I will try and track down some sources, but I do remember reading some surveying which said that people will use search first, then the index, then the table of contents (if no other options are available). I’d heard similar anecdotal comments to that effect too.

    It’s also backed up by experience, working in software, WITH software. You get stuck, you ask someone then.. Google (search). If that takes me to a resource which has a local search, I (and I’ve seen co-workers do this) will then search the resource (if it wasn’t exposed to Google, which our docs aren’t).

  3. Cecily

    I’m pretty sure Matthew Ellison asserts that most people use search/find before an index, and he probably has figures to back it up. I know that I rarely use an index.

    Consequently, I’m happy dumping the index. A poor one is useless, a good one takes a lot of time and search/find can and should be better.

    However, I remain attached to the TOC, both as a writer and reader: I like to see the shape and structure of the information.

  4. Chris Atherton

    Hi Gordon,

    Interesting post, thanks.

    I like having a hard copy of a manual for simple devices, because the search-space is fairly small. But for everything else (DVD player upwards), internet search is the first port of call. So I guess it depends on the volume of information available in the hard copy, or how easily (visually?) searchable it is (poor labelling, lots of dense text, unhelpful TOC or index …) I once tried and failed to get information about the gearing in a rental car from the manual that accompanied it. You’d think that’d be pretty basic, but the index just wasn’t constructed with that in mind (presumably because the person(s) who wrote the manual had never considered that gearing might be an issue for someone who wasn’t them. The Curse Of Knowledge strikes again 😉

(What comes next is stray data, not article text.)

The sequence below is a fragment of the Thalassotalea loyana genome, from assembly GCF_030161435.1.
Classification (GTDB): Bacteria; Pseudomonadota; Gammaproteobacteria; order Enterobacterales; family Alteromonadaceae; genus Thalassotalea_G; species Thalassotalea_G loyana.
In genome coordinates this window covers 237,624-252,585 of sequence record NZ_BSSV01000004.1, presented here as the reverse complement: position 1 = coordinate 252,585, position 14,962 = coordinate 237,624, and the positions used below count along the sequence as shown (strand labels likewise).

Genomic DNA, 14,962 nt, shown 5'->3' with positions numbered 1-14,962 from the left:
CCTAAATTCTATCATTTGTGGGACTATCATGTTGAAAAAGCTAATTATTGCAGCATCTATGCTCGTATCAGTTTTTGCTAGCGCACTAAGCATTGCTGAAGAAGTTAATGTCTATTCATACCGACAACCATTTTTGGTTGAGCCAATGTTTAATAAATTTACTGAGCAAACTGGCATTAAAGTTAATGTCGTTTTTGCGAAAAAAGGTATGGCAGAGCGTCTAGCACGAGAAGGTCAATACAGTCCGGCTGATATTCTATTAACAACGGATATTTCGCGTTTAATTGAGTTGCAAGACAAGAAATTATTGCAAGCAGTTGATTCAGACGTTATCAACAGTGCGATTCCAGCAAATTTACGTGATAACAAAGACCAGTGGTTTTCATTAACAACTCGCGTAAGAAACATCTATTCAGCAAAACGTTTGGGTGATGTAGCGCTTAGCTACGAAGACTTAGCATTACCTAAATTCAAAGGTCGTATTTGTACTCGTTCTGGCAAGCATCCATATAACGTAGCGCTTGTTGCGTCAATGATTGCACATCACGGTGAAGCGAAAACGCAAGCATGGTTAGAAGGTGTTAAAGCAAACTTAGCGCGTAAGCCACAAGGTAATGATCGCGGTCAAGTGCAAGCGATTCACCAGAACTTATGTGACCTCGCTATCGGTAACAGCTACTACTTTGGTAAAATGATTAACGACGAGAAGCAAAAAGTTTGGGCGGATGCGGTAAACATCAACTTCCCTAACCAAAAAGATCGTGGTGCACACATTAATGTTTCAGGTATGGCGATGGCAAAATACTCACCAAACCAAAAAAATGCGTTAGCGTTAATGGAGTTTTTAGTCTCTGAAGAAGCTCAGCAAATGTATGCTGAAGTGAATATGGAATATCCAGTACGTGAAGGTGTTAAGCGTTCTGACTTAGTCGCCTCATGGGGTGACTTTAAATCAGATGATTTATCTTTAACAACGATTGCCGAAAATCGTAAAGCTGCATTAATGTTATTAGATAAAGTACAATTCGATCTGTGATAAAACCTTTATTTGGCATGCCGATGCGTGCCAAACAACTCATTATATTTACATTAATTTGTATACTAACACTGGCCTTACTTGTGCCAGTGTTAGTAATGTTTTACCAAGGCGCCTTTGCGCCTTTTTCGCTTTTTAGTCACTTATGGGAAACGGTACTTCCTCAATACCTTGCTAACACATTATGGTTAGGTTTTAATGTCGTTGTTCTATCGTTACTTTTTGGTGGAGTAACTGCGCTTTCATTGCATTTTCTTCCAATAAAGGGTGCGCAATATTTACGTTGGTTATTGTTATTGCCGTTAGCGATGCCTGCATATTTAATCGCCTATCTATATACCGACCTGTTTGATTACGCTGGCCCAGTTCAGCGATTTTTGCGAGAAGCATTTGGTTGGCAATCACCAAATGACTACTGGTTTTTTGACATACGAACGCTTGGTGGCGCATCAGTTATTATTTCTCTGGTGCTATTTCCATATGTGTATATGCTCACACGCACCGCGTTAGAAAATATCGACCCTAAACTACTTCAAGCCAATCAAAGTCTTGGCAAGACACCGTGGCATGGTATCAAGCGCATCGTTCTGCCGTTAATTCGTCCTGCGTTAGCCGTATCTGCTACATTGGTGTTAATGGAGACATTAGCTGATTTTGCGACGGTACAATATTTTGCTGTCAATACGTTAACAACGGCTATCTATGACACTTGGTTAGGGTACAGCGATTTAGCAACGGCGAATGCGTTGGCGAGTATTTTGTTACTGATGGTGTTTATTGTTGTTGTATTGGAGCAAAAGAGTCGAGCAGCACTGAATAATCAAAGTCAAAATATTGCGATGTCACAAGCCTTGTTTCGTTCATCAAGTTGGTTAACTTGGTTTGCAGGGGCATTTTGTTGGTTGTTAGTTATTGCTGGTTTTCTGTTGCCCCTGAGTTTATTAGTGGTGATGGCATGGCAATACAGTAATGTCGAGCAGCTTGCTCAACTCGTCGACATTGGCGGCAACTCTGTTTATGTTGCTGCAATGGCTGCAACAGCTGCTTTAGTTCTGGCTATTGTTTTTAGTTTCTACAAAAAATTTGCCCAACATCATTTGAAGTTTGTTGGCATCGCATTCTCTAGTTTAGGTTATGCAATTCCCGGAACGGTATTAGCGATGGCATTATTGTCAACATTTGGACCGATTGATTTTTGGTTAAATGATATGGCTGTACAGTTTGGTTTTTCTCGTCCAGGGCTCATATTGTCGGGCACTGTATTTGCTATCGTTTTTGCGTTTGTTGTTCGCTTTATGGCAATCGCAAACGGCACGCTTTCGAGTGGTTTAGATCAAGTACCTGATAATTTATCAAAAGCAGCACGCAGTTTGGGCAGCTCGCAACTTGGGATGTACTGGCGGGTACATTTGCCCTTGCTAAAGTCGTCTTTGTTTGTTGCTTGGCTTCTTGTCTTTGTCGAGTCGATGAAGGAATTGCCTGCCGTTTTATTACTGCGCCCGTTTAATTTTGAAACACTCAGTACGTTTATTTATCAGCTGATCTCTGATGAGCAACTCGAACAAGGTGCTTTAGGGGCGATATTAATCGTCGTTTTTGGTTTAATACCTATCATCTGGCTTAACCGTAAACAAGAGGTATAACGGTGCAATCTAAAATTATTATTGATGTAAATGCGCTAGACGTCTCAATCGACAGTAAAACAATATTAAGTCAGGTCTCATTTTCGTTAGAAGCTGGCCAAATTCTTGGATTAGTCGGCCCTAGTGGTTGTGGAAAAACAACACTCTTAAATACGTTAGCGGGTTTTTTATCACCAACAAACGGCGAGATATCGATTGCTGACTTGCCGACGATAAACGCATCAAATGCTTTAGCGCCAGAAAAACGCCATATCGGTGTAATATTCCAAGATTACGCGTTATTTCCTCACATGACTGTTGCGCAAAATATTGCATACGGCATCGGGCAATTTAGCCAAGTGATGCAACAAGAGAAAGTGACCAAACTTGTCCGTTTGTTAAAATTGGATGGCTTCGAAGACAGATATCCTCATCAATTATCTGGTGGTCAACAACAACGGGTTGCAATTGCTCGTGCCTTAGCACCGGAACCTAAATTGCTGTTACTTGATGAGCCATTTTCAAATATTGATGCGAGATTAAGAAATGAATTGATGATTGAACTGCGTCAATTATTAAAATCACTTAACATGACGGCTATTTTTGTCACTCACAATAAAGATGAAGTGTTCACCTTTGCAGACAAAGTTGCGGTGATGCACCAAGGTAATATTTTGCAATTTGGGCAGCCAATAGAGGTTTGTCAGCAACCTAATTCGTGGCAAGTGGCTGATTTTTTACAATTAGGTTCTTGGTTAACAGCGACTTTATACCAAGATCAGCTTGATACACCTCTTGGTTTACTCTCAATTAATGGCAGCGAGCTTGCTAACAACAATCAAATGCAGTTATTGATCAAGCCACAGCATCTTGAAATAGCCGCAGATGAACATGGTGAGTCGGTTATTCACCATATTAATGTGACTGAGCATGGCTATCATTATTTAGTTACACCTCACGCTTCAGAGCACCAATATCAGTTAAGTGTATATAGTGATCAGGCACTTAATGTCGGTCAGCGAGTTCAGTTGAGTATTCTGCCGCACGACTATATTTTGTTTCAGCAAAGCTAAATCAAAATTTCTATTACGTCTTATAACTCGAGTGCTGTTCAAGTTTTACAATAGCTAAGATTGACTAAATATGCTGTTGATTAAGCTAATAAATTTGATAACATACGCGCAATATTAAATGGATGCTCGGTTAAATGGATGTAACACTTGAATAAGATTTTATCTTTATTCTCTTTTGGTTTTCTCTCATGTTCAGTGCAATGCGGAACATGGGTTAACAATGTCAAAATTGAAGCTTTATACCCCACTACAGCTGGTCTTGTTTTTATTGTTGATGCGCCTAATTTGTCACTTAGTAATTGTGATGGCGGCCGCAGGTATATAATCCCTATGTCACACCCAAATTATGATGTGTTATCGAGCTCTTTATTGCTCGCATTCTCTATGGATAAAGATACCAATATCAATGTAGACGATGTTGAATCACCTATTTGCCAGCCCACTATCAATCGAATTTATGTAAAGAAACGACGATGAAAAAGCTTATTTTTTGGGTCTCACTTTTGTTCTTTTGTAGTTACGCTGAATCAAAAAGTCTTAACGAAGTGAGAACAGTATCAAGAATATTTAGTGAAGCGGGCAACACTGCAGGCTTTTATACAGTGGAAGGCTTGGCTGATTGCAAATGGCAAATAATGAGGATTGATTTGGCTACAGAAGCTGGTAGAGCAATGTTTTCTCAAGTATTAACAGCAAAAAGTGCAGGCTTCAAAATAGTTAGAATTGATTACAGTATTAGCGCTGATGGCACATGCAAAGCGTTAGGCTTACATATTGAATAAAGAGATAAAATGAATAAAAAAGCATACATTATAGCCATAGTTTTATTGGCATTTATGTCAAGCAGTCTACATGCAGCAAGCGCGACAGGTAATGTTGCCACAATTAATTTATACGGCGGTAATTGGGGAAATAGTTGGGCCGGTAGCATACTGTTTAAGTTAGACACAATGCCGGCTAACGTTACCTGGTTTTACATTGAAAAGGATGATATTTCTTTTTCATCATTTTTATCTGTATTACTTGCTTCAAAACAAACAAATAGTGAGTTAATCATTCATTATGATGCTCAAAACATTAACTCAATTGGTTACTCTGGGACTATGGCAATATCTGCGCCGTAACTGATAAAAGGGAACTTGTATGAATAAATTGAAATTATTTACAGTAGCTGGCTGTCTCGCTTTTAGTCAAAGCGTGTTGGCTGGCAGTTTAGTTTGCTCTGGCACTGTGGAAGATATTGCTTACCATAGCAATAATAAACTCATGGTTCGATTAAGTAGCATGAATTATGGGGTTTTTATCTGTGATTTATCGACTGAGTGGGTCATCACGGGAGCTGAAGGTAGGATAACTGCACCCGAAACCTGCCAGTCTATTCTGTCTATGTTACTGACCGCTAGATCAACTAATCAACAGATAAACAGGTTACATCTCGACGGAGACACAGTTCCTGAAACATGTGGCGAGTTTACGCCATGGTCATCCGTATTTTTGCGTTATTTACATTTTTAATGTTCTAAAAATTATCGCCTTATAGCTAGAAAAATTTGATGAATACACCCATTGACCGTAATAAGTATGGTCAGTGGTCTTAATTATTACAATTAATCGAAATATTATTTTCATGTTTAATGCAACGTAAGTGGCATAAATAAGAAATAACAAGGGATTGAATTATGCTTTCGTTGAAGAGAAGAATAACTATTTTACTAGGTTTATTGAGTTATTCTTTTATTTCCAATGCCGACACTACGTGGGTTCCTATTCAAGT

Of course, even internet search is only as smart as the searcher, just as the TOC/index is only as smart as the writer … 😉

    Cheers,

    Chris

  5. Cecily

    I’ve jsut seen TOC-less software help for the first time, and even though I knew what it was, my initial reaction was still one of “OMG, what do I do now?”. It looked like a website rather than a help system. Obviously that would abate with familiarity, and once I found a topic, it looked more like help. There was a breadcrumb trail, but I still disliked the lack of context.

    Breadcrumbs only show you one branch, whereas a TOC can show all of them.

    Every week for at least 2 years, I’ve bought my groceries online. Often I just type the name of the specific item I want, which is fine, but if browsing I’m still infuriated (years later) that you can only drill down specific paths, and I suppose that’s similar to the TOC-less help.

    Am I too tied to the old, or is it likely to be a problem for other users? Research required…

  6. Gordon McLean Post author

    Cecily,

    Good point about context, I share the same experience. I will usually search but browsing, and knowing which larger area I am within when doing so, also yields results (and aids learning as opposed to problem solving).

    Scott, Yeah I read that post. And for finding AN answer then chaos is fine 🙂 Perhaps that loses us the opportunity to teach as well though? (as I said above)